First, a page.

Chart a new course with your agile team or start a long journey off right
What is a Sailboat retrospective?
The Sailboat retrospective template is swimming in metaphor. If you can get the whole team on board, it can be a lot of fun (okay, we’ll stop with the puns now).
The Sailboat retro is almost game-like in the way it turns obstacles into objects to sail past, and goals into tropical finish lines.
Time to take your scrum team on a journey of continuous improvement.
What are the Sailboat retrospective prompts?
Let’s breakdown the metaphorical categories of this retrospective technique. Your team are a Sailboat, you’re all on board, sailing toward the island. It could be a speedboat or a cruiser. Just make sure it’s not a mutinous pirate ship!
This is your destination, your final goal, your objective or vision. This doesn’t have to be a single thing, it can be a metric you want to hit, or a list of goals you’d like to achieve, or something even less concrete, like a state you want your team to be in.
Example: Close 100 percent of tickets at the end of the sprint, be in a rhythm of shipping features regularly
Large stones, coral reefs, icebergs, pirates—these are things boats should generally avoid. Things in this category are the potential risks you know about and should try to steer clear of.
Example: Last sprint there were too many super tickets causing bottlenecks! Let’s have stakeholders break them down into small tasks to keep reporting consistent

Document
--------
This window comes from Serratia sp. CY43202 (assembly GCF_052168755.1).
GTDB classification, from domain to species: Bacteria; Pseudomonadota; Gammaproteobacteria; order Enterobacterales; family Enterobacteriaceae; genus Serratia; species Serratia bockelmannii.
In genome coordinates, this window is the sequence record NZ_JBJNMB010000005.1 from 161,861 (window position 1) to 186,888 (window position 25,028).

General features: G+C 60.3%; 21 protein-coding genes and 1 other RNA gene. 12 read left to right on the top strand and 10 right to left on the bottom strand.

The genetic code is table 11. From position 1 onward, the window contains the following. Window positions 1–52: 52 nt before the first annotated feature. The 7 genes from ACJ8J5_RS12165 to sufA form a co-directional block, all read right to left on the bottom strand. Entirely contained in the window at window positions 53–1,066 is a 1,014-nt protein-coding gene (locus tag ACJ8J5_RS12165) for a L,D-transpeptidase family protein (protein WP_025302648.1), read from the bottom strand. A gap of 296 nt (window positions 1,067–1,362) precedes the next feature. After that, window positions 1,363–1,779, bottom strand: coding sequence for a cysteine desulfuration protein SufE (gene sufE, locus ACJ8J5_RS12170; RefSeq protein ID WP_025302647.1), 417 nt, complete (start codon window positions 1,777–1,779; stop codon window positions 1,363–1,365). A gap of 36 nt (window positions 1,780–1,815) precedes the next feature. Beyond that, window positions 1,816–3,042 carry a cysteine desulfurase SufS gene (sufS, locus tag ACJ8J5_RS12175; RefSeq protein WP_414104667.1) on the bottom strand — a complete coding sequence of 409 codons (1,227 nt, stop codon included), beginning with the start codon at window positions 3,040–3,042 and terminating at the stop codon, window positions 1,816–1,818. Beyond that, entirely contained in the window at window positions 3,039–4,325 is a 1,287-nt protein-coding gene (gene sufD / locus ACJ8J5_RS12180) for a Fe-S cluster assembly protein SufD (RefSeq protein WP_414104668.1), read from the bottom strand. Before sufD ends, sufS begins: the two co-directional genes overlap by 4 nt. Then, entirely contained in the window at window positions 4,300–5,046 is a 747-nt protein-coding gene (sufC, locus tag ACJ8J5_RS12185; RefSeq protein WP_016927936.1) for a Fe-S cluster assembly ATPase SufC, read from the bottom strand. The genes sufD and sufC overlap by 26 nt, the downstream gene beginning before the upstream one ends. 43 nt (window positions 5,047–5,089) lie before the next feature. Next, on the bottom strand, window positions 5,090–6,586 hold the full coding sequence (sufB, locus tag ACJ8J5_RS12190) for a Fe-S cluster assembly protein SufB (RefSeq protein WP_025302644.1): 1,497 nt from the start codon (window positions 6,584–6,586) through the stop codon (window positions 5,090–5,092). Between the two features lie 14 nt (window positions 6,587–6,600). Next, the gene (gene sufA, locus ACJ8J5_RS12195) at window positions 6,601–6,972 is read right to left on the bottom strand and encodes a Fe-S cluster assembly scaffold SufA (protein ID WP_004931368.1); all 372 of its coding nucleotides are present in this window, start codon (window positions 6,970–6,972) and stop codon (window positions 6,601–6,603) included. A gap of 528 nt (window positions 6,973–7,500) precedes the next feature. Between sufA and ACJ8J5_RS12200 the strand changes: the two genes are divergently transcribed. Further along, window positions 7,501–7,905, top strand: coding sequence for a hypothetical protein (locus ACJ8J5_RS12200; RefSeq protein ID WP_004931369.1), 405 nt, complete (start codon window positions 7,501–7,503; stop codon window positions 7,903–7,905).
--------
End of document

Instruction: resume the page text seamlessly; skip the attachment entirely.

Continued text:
Obviously your sailboat isn’t going to get anywhere if the anchor is weighing you down. Things in this category do just that: keep you from hitting your goals. Think of things in this category as the items or issues on your team that need to be resolved to make your journey more efficient. If the rocks are external, the anchor represents internal challenges.
Example: Spring break is coming up! Have a plan to balance workload for the parents on the team who have to take time off for their kids
A sailboat can reach its destination faster with a strong wind. Things in this category help your team. They can be things you are already aware of that you know help, or things that would help if you could have them next time.
Example: A strong Q2 budget for ad spend means we can test more versions of our winning creative
Benefits of the Sailboat retrospective
The Sailboat retrospective requires a bit of imagination but it’s fundamentally a visual way of running a retrospective. The visual imagery forces people to think outside the box, which can result in some creative solutions.
You might also notice that there’s a lot of present tense bias in some of the phrasing of a Sailboat retro, and that’s because this template lends itself well to looking forward. Yes, the name “retrospective” does imply looking back, but some teams can benefit from running a Sailboat retro both before and after a project. As a facilitator, scrum master or product owner you could use it for retrospective, post-mortems, or pre-mortems!
Using the Sailboat technique as a pre-mortem works because there’s a concrete goal—everyone knows where you’re going and why—so it’s easier to focus ideas. If suggestions won’t contribute to this specific journey, they can’t be implemented.